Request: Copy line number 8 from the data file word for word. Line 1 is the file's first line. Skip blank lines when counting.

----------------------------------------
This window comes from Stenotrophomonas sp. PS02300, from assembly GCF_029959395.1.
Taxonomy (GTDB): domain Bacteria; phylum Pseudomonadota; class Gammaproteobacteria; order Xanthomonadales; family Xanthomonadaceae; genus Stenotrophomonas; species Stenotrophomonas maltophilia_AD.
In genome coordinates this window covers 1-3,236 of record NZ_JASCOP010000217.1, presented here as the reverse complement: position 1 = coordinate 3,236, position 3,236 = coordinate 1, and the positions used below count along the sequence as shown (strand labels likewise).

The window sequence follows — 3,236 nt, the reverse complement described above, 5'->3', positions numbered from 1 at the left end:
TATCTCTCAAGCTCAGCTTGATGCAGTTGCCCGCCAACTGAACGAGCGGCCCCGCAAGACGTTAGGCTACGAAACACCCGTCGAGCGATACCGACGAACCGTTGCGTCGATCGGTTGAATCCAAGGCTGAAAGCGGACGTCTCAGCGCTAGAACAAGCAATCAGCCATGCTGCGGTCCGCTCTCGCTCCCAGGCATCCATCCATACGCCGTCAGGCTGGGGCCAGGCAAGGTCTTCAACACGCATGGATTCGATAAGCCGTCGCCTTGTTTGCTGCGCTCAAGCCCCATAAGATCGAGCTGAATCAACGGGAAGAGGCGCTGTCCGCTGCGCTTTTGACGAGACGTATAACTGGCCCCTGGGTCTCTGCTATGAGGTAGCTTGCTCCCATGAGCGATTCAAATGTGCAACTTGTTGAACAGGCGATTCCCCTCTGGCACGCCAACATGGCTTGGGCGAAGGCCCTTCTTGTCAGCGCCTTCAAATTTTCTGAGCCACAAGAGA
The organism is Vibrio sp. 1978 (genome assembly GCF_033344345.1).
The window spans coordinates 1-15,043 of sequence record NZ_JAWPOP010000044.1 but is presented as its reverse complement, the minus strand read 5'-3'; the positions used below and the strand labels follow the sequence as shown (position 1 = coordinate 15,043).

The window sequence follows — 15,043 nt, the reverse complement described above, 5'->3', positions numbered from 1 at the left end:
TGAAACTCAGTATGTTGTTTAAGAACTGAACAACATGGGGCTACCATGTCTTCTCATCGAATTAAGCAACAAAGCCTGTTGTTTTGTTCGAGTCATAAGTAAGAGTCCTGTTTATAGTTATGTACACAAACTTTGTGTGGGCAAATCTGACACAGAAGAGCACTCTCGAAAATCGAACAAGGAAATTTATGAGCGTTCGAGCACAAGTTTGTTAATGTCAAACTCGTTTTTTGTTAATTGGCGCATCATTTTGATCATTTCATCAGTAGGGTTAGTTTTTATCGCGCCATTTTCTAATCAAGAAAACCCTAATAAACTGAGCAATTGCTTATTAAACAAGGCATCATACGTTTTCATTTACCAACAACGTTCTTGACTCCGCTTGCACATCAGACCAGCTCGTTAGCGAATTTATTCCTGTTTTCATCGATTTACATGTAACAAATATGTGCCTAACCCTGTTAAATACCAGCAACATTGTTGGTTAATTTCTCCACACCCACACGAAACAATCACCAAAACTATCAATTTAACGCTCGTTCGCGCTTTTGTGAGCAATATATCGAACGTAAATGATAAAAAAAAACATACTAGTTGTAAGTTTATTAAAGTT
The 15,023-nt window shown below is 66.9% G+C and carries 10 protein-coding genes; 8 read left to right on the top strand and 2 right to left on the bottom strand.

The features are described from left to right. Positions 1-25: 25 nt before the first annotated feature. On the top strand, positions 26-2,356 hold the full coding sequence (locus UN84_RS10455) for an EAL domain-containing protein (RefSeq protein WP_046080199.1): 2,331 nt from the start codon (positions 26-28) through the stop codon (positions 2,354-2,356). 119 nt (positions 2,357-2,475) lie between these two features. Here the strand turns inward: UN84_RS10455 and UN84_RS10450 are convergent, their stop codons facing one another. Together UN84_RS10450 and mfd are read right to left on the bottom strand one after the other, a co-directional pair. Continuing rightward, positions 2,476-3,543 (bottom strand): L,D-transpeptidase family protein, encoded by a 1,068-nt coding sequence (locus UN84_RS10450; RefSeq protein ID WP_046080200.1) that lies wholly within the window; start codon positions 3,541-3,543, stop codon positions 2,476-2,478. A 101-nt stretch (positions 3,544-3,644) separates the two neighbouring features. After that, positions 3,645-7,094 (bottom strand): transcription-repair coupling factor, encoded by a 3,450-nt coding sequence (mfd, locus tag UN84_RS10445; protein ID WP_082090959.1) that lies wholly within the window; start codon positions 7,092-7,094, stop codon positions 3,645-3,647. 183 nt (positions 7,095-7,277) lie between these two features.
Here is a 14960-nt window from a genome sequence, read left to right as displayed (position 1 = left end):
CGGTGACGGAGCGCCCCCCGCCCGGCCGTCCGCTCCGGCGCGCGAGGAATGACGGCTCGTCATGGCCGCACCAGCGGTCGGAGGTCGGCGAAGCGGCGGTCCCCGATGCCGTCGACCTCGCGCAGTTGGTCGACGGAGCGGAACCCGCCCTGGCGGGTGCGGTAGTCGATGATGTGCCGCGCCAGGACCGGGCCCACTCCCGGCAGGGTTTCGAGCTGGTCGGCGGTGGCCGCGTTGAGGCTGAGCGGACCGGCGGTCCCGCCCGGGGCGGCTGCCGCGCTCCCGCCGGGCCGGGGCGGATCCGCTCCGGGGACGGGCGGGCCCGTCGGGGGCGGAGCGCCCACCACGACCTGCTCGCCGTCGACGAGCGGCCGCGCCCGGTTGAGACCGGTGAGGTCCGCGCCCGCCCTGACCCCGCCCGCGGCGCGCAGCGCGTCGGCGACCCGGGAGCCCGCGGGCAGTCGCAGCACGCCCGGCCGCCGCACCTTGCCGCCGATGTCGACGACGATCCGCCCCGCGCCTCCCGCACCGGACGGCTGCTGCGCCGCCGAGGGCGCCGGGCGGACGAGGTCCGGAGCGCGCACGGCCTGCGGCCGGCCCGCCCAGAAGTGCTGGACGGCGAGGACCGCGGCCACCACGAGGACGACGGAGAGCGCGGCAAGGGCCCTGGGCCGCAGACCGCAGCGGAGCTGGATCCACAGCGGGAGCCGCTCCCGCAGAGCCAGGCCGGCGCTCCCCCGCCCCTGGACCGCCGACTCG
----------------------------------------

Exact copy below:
The window sequence follows — 15,043 nt, the reverse complement described above, 5'->3', positions numbered from 1 at the left end: